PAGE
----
I Have Sinned–Or Have I?

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You cannot keep birds from flying over your head, but you can keep them from building a nest in your hair.       -Martin Luther

A person’s conscience ain’t got no sense.       -Huckleberry Finn

When we read, “The heart is deceitful above all things and beyond cure” (Jeremiah 17:9, NIV), we tend to assume the prophet was speaking of those who justify their sin because “something that feels so good can’t be bad.” But heart and conscience can deceive in the other direction as well, convincing us God will be angry if we can’t keep every “bird” of impure thought from “flying” over the “head” of our consciousness (and occasionally dropping something less firmly constructed than a nest but still pretty messy).

Those of us with sensitive scruples run up against false guilt regularly:

  • “What’s wrong with me that I let myself think about things like that?”
  • “I haven’t had a drink in months. Why can’t I stop feeling the urge every time I pass a beer ad?”
  • “I’m supposed to love everybody. I must be a terrible person to be annoyed that my boss keeps nagging me to work Sundays.”

And, sadly, there are thoughtless and selfish people (not to mention that master of discouragement we call the devil) who are always ready to take advantage of false guilt with such comments as, “I thought you cared,” “But we were counting on you,” or even, “I thought you Christians were supposed to be so generous/understanding/pure.” Even well-meaning friends can unwittingly lay false guilt on us when their priorities don’t coincide with ours–and perhaps not with God’s will for our lives.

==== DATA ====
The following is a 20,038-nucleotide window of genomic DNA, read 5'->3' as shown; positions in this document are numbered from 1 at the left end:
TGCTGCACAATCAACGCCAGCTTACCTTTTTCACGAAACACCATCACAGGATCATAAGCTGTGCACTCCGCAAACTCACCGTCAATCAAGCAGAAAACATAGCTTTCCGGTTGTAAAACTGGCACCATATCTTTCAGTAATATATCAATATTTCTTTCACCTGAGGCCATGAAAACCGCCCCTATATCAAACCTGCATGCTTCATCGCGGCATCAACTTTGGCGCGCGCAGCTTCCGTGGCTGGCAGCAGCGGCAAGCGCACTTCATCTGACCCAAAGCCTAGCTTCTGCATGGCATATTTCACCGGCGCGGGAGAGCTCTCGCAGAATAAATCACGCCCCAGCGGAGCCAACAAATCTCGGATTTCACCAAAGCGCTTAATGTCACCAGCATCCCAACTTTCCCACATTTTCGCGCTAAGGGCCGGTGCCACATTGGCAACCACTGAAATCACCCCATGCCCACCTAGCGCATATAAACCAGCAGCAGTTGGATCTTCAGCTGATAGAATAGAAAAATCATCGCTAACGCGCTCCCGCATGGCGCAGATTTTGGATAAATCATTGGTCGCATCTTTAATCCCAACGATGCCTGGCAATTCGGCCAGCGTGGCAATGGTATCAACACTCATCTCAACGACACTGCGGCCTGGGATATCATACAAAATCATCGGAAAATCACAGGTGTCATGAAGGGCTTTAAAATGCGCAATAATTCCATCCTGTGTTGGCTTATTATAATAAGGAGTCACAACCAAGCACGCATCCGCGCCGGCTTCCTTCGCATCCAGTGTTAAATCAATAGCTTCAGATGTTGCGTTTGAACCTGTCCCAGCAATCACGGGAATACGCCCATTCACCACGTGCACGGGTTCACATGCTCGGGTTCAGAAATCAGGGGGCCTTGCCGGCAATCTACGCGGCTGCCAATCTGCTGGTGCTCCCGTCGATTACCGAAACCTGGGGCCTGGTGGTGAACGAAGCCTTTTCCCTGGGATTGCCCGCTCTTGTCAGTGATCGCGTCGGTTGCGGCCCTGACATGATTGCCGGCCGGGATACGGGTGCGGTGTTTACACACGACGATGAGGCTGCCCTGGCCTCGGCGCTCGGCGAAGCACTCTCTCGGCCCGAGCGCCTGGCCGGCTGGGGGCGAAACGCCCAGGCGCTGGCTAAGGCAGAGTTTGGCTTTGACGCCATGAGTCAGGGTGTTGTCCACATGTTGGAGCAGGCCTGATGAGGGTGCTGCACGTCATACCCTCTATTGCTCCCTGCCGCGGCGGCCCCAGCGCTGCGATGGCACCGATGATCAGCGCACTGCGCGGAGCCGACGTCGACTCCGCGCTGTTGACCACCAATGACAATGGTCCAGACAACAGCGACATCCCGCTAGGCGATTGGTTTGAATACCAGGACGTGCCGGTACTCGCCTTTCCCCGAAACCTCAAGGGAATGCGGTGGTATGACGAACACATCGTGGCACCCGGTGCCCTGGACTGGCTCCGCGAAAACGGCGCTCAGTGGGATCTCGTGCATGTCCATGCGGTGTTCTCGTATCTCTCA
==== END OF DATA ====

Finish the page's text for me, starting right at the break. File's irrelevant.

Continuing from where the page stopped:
It’s not a minor concern. The quicker we are to blame ourselves for what goes wrong, the more likely we are to avoid seeking God because we fear He’s disgusted with us anyway.

Of course, it’s vital to pray continually whether we’ve done anything wrong or not. (Please, don’t read that and scold yourself for every time you let your consciousness turn from God in the past week.) But instead of immediately crying, “God, forgive me!” at every fleeting temptation, we’d do well to evaluate the situations that trigger our feelings of guilt. Then, we can decide whether we truly need to confess a sin, or whether what we really need to ask God for is discernment, confidence, or comfort.

Try evaluating guilty impulses by these criteria:

  • Did I actively seek this out, and willfully continue in it? If you feel an impulse of self-pity on not getting your own way, that’s not sin in itself. But if you spend the next hour mentally rehearsing how badly life and God always treat you, you’re turning temptation into willful rebellion.
  • Am I expecting myself to be perfect? Being human means you will always do careless things in this life. Mistakes, even thoughtless ones, aren’t necessarily sin, and God is ready to treat our slip-ups with tender understanding:  “As a father has compassion on his children, so the Lord has compassion on those who fear him; for he knows how we are formed; he remembers that we are dust” (Psalm 103:13-14).

And remember that much sin comes down to our heart attitudes. The person who says, “God will forgive; that’s His job,” is already in trouble–and so is the person who takes personal credit for every temptation avoided. But those who trust God to keep them humble are justified in His sight. And regularly asking God for His strength and wisdom is the best way to escape false guilt.

COMING SOON! My new e-book, 100 Ways to Live as an Optimist in a Pessimistic World, will be available this spring. Join the 100 Ways email list for up-to-date news, special offers, and teaser optimism tips!


How Not to Feel Guilty About Your Weaknesses